Mane Event heads east and south

After expanding to Red Deer 11 years ago, B.C.-based Mane Event is adding shows in Ontario and Arizona

The Trainer’s Challenge is one of the most fascinating — and popular — features of the Mane Event. 
Contestants have just a weekend to train a young unbroken horse.
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As organizers of the Mane Event return to Red Deer for the 11th time, the show is jumping to new heights this year.

The equine educational expo, which began in Chilliwack, B.C., is now a four-stop tour after expanding both east and south this year — adding shows in London, Ont, and and Scottsdale, Ariz. “It was actually only going to be one more show this year,” said show founder Gail Barker. “The day we were signing the documents on the Arizona show, we got a call from the people in London, and they wanted us to take over their venue and run what had been the All Equine show. We’d wanted to go to Ontario for a long time.”

There are a number of elements to a Mane Event Expo that contribute to its ongoing success. The Trainer’s Challenge is always popular. In this event, three different trainers take a young unbroken horse (just familiar with a halter) to being ridden by saddle, throughout the course of the weekend in narrated sessions. There’s also a wide range of clinicians offering their perspectives on working with horses, a variety of speakers, and a trade show with everything related to horses and the horse world.

“We want to stay true to the model that we follow in Red Deer and Chilliwack, so we’re only allowing equine-based vendors in the trade shows,” said Barker. “We want to stay true to our roots, and that’s been very successful for us.”

Another unique aspect of the event is that clinicians cover all horse disciplines, bringing together equine enthusiasts of all types.

“We’ve got barrel racing, the reining, the horsemanship, as well as the driving, the jumping, and the dressage,” said Barker. “Why mess with a successful formula?”

The Arizona show will be held in the WestWorld of Scottsdale facility, home of the famed Barrett Jackson car auction extravaganza and a horse mecca during the winter (with close to 200 equine events). But while showing their horses there, Barker and husband Ron noted all the events were competitions, and the learning aspect was missing on the calendar. They were thrilled when the May dates opened up at the venue.

“It’s a huge trade show to fill, but we’re really happy with the way it’s going so far.”

The early tickets sales have been encouraging, with purchasers not only from the western states, but also places as far away as Florida, Chicago and Tennessee. The show’s emphasis on education over entertainment and using local riders for the clinics separates it from other large equine expositions, said Barker.

The Mane Event remains very much a family enterprise, with with the couple’s two daughters — who were the original motivation for the show concept — now involved. Nicole is working full time for the business, with Tamara working part time, as she finishes school. Adding the Red Deer event 11 years has been key to the company’s success, said Barker.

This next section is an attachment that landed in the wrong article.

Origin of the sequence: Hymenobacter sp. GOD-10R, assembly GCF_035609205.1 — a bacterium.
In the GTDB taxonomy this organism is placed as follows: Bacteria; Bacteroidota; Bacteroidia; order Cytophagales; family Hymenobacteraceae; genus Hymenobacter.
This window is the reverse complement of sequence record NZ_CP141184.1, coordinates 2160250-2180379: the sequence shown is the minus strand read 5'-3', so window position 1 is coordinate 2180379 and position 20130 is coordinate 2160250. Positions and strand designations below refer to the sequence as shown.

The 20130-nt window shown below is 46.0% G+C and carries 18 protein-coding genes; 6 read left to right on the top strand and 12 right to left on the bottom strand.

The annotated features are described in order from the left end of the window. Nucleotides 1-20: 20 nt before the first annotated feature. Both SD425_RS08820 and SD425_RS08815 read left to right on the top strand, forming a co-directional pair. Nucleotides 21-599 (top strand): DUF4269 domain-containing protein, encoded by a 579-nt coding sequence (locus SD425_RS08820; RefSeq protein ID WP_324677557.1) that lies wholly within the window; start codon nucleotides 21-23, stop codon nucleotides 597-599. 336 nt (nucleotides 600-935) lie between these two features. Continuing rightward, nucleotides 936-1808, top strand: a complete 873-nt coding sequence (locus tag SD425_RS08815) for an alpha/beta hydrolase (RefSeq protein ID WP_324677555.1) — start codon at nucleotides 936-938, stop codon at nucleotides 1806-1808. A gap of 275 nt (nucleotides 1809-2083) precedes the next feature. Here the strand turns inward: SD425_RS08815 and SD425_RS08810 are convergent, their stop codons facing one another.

Red Deer is now billed as the largest equine expo in Canada. This year’s event, which runs April 21-23 at Westerner Park, will include a feature introduced last year, the Youth Pro-Am. Young people apply and are selected to bring in their own horse, and they’re teamed with a clinician. Both take the youth’s horse through a timed obstacle/trail course, and everyone had so much fun, more clinicians have volunteered to take part this year. Youth support remains an emphasis, with the third annual youth essay contest, awarding the winner a yearling filly from the Rocking Heart Ranch of Waterton.

The lineup of horse know-how and experience in the more than 100 hours of clinics and demonstrations is extensive.

“I think we have a couple of what I would maybe call ‘sleepers’ up here in Canada this year in Red Deer,” said Barker. “One would be Van Hargis, and the other would be Kalley Krickeberg. It’s nice to see an up-and-comer like Kalley, because she’s a woman and there aren’t that many well-established women trainers. And Van Hargis has been in the horse industry for years, but maybe more in the background, and I’m glad to see him stepping forward.”

This year’s Trainer’s Challenge features Glenn Stewart of B.C., Martin Black of Idaho, and Shamus Haws, who operates a large cattle and horse ranch in Utah.

The Equine Experience night is back and the trade show is full, which is encouraging in an economic squeeze.

“We’ve actually got some different vendors we’ve never seen before. I think it made us feel pretty good to see the equine economy is still pretty strong. Advance tickets are still going good. We’re not noticing a difference.”

She laughs when asked if she and her husband ever dreamed their idea for a learning expo would become so big.

“We had no clue that this was ever going to grow beyond maybe a dozen booths and 100 people. We thought we’d be doing good with that,” she said. “I think we just appeal to a lot of people who just want to learn more.”

Program details for all four Mane Events can be found at

About the author


Dianne Finstad

Dianne Finstad is a Red Deer based reporter and broadcaster who specializes in agriculture and rodeo coverage. She has over thirty years of experience bringing stories to light through television, radio, and print; and has a real passion for all things farm and western.



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